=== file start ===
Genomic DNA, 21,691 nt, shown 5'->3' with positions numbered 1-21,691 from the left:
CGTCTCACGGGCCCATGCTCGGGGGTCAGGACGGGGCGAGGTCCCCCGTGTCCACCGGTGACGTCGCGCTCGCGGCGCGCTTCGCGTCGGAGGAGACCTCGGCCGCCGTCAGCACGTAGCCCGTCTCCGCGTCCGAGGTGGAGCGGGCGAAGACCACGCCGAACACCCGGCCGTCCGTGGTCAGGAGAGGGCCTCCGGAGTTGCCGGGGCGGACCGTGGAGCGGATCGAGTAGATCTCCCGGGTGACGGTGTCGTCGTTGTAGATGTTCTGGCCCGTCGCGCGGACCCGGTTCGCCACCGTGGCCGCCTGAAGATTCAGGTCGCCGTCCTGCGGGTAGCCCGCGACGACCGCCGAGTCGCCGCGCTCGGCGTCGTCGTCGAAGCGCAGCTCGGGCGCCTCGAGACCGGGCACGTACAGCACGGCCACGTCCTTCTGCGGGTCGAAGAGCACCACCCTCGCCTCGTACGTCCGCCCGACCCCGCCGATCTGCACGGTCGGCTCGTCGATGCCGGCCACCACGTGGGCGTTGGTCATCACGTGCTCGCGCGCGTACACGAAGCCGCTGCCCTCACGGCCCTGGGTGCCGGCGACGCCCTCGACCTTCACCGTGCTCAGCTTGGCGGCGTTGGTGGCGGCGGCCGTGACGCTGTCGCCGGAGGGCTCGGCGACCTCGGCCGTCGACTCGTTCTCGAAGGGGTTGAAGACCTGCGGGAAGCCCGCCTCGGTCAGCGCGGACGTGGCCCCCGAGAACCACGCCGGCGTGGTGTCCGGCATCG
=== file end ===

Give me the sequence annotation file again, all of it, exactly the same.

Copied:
Genomic DNA, 21,691 nt, shown 5'->3' with positions numbered 1-21,691 from the left:
CGTCTCACGGGCCCATGCTCGGGGGTCAGGACGGGGCGAGGTCCCCCGTGTCCACCGGTGACGTCGCGCTCGCGGCGCGCTTCGCGTCGGAGGAGACCTCGGCCGCCGTCAGCACGTAGCCCGTCTCCGCGTCCGAGGTGGAGCGGGCGAAGACCACGCCGAACACCCGGCCGTCCGTGGTCAGGAGAGGGCCTCCGGAGTTGCCGGGGCGGACCGTGGAGCGGATCGAGTAGATCTCCCGGGTGACGGTGTCGTCGTTGTAGATGTTCTGGCCCGTCGCGCGGACCCGGTTCGCCACCGTGGCCGCCTGAAGATTCAGGTCGCCGTCCTGCGGGTAGCCCGCGACGACCGCCGAGTCGCCGCGCTCGGCGTCGTCGTCGAAGCGCAGCTCGGGCGCCTCGAGACCGGGCACGTACAGCACGGCCACGTCCTTCTGCGGGTCGAAGAGCACCACCCTCGCCTCGTACGTCCGCCCGACCCCGCCGATCTGCACGGTCGGCTCGTCGATGCCGGCCACCACGTGGGCGTTGGTCATCACGTGCTCGCGCGCGTACACGAAGCCGCTGCCCTCACGGCCCTGGGTGCCGGCGACGCCCTCGACCTTCACCGTGCTCAGCTTGGCGGCGTTGGTGGCGGCGGCCGTGACGCTGTCGCCGGAGGGCTCGGCGACCTCGGCCGTCGACTCGTTCTCGAAGGGGTTGAAGACCTGCGGGAAGCCCGCCTCGGTCAGCGCGGACGTGGCCCCCGAGAACCACGCCGGCGTGGTGTCCGGCATCG